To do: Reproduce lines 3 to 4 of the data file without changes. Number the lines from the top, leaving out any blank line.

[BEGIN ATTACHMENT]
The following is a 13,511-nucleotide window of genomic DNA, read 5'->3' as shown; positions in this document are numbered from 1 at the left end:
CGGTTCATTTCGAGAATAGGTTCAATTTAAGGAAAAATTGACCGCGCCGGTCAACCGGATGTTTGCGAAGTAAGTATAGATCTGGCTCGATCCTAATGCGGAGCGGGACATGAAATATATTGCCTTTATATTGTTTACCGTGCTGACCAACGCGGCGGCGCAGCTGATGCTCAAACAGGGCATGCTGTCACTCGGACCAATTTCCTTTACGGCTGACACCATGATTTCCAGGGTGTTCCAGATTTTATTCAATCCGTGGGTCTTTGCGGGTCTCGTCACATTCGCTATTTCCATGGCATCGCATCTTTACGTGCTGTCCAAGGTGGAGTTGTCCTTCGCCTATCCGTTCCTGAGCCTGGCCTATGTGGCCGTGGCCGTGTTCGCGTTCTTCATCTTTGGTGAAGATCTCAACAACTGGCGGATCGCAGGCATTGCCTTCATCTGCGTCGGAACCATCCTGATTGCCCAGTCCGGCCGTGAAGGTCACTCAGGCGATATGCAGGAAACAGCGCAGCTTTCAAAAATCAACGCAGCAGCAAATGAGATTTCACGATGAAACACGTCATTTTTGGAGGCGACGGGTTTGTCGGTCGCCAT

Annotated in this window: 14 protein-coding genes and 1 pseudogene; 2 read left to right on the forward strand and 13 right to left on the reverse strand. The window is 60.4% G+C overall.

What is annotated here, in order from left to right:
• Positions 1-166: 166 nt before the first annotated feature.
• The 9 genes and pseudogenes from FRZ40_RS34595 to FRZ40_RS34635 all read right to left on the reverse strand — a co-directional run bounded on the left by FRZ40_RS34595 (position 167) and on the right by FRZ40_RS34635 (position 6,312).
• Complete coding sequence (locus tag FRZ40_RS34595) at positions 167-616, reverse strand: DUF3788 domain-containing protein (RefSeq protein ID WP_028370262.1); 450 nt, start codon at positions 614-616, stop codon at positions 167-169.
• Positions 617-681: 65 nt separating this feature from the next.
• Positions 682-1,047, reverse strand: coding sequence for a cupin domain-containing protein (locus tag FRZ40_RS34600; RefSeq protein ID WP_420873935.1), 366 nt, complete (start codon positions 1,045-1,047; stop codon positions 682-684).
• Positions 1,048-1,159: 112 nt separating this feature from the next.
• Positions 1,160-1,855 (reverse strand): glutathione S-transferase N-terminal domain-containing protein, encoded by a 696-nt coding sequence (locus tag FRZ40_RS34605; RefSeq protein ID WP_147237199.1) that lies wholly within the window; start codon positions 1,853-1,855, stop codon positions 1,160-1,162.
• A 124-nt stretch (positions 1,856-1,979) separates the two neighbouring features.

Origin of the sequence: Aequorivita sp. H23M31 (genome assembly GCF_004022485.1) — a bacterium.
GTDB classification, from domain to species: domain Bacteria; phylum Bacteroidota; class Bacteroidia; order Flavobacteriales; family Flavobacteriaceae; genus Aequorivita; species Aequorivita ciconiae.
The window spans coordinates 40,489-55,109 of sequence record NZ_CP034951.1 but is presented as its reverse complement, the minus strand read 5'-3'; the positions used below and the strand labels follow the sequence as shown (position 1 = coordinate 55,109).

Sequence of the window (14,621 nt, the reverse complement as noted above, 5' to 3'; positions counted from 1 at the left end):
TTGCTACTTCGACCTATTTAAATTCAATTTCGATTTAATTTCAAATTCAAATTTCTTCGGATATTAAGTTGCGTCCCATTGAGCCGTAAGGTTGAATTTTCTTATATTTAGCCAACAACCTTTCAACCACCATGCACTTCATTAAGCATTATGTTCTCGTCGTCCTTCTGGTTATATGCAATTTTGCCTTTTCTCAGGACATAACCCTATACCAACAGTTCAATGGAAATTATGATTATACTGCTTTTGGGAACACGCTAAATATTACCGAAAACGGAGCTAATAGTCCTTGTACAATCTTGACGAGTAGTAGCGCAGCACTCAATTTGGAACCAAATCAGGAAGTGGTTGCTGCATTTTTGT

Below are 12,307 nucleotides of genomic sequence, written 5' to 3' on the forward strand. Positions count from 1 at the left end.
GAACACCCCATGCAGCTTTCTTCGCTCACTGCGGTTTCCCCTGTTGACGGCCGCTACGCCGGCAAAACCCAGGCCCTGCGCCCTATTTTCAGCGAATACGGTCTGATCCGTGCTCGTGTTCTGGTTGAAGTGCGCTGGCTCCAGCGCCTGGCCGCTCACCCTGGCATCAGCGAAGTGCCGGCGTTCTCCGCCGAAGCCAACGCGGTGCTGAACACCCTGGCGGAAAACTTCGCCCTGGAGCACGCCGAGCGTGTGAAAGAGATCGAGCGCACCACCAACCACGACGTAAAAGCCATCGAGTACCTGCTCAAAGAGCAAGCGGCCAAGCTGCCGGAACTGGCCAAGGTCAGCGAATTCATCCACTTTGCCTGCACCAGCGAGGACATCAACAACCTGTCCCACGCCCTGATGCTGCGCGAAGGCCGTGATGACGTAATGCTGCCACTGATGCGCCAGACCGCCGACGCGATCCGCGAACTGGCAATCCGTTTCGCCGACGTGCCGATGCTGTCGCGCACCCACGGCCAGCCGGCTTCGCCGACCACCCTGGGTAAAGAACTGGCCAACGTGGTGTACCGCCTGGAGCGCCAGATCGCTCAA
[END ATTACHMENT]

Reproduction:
Annotated in this window: 14 protein-coding genes and 1 pseudogene; 2 read left to right on the forward strand and 13 right to left on the reverse strand. The window is 60.4% G+C overall.

What is annotated here, in order from left to right: